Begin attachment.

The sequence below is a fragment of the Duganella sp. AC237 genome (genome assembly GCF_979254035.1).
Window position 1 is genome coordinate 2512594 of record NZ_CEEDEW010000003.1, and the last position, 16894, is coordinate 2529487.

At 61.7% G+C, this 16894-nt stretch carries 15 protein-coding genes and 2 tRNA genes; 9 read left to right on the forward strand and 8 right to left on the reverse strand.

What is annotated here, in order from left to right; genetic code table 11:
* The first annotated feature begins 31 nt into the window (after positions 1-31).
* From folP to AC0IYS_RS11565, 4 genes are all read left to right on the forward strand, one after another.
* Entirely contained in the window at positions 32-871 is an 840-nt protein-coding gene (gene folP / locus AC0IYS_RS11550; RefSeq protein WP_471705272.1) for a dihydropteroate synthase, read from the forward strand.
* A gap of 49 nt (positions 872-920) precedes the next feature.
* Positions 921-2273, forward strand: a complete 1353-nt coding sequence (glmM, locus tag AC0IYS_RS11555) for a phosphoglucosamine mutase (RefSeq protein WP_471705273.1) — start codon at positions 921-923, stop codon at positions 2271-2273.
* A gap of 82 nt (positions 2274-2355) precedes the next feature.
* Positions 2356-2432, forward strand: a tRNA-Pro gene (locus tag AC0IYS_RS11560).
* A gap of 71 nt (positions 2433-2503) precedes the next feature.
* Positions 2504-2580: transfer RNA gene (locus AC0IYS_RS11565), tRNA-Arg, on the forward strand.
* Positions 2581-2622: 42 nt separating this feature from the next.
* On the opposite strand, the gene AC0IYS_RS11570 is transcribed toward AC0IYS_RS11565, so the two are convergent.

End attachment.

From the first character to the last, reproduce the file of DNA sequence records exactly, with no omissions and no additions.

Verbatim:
The sequence below is a fragment of the Duganella sp. AC237 genome (genome assembly GCF_979254035.1).
Window position 1 is genome coordinate 2512594 of record NZ_CEEDEW010000003.1, and the last position, 16894, is coordinate 2529487.

At 61.7% G+C, this 16894-nt stretch carries 15 protein-coding genes and 2 tRNA genes; 9 read left to right on the forward strand and 8 right to left on the reverse strand.

What is annotated here, in order from left to right; genetic code table 11:
* The first annotated feature begins 31 nt into the window (after positions 1-31).
* From folP to AC0IYS_RS11565, 4 genes are all read left to right on the forward strand, one after another.
* Entirely contained in the window at positions 32-871 is an 840-nt protein-coding gene (gene folP / locus AC0IYS_RS11550; RefSeq protein WP_471705272.1) for a dihydropteroate synthase, read from the forward strand.
* A gap of 49 nt (positions 872-920) precedes the next feature.
* Positions 921-2273, forward strand: a complete 1353-nt coding sequence (glmM, locus tag AC0IYS_RS11555) for a phosphoglucosamine mutase (RefSeq protein WP_471705273.1) — start codon at positions 921-923, stop codon at positions 2271-2273.
* A gap of 82 nt (positions 2274-2355) precedes the next feature.
* Positions 2356-2432, forward strand: a tRNA-Pro gene (locus tag AC0IYS_RS11560).
* A gap of 71 nt (positions 2433-2503) precedes the next feature.
* Positions 2504-2580: transfer RNA gene (locus AC0IYS_RS11565), tRNA-Arg, on the forward strand.
* Positions 2581-2622: 42 nt separating this feature from the next.
* On the opposite strand, the gene AC0IYS_RS11570 is transcribed toward AC0IYS_RS11565, so the two are convergent.